How to set up the experiment

If you would like to print all the instructions and recording sheets together, please use this PDF (4.6 MB).

What do I need?

Equipment and seeds:

Seeds/seedlings for:

  • 18 seeds – Climbing green beans “cobra” variety – Phaseolus vulgaris “cobra”
  • 72 seeds – Spinach “matador” variety – Spinacia oleacea “matador”
  • 160 seeds – Radish “cherry belle” variety – Raphanus sativus “cherry belle”

It is also worth keeping a few extra seeds for spares in case of germination failure.
If these varieties are not available in your country, please choose closely related varieties of the same species

18 garden canes to support the beans (at least 1.8 metres high).
Scales to weigh harvests.
GROW recording sheets and pencil/pen for observations on the plot (to upload when home).
Gardening tools for preparing the soil, planting seeds, cutting your harvest and watering if you need to.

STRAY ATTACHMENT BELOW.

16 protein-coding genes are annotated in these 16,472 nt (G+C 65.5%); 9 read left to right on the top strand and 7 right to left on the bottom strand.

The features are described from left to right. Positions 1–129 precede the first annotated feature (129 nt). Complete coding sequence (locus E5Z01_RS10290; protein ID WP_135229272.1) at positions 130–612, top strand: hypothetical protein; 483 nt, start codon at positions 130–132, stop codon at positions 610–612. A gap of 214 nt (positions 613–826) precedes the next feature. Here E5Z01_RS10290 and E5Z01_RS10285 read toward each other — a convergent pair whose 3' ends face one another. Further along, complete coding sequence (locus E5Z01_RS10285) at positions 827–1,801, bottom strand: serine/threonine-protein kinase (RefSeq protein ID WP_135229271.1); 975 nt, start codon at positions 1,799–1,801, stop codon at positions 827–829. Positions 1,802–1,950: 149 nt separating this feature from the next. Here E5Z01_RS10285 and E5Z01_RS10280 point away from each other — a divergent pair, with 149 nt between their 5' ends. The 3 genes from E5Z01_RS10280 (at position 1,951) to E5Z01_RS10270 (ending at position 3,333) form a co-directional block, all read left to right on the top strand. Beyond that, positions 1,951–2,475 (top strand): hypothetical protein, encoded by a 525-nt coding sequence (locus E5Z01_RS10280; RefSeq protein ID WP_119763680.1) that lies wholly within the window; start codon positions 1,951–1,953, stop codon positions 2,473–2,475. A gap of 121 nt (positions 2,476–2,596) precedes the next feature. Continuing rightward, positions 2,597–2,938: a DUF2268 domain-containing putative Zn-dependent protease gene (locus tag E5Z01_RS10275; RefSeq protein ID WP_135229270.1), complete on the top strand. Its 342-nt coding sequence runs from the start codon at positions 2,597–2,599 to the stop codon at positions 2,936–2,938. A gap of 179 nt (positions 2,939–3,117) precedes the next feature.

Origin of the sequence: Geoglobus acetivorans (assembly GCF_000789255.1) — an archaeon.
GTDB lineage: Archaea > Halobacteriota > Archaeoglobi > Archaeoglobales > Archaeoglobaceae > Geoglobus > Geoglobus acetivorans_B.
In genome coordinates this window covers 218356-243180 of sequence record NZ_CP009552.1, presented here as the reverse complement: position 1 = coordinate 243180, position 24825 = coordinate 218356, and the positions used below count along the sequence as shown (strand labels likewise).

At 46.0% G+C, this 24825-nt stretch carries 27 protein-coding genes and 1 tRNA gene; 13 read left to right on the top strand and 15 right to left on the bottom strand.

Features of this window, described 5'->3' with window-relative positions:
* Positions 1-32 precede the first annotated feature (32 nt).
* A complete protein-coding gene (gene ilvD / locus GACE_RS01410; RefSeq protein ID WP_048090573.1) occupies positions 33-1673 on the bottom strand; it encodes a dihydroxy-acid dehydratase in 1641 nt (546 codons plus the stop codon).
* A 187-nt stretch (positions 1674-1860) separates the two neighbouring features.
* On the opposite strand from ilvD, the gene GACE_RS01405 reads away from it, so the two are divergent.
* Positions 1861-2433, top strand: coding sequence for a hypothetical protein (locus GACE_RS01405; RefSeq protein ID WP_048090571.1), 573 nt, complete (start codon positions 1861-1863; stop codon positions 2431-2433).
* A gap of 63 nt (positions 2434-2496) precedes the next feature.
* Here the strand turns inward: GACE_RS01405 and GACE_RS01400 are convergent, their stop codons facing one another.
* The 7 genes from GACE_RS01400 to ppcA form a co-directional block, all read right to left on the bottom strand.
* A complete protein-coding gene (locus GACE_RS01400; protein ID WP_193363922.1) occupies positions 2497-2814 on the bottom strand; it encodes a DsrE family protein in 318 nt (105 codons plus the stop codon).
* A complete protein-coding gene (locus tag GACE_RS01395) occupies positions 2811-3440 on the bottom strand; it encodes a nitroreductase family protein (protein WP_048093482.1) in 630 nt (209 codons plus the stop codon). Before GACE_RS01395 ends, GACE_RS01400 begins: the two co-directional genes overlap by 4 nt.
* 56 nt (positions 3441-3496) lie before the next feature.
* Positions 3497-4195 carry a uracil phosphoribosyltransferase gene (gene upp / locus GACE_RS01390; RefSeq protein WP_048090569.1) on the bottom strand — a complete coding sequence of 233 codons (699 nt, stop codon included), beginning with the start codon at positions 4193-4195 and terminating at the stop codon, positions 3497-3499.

Find a good growing site

To grow well your crops will need a site that is not water-logged and has good levels of light. If you don’t already have a site where you grow food, you can use two simple tests to identify a suitable site – 1) Testing soil with the squeeze and sniff test, 2) Assessing light and shade. Find out more about these tests here.

Prepare your plots

There are four plots needed for the experiment. They should be adjacent growing areas that are separated from each other by at least 50 cm. The plots should be free of weeds, and all prepared in the same way according to your usual methods (e.g. dug over, composted for no-dig). The plot sizes needed are:

  • 1 metre by 1 metre square (for the polyculture)
  • 1 metre by 60 cm (for the beans)
  • 1 metre by 40 cm (for the spinach)
  • 1 metre by 30 cm (for the radish)

The total site area could therefore be about 2 metres by 3 metres or a 1 metre by 5 metre strip. You can arrange the plots however best fits your space, but we recommend that the two smaller plots are on the sunnier side (e.g. south) of the two large plots.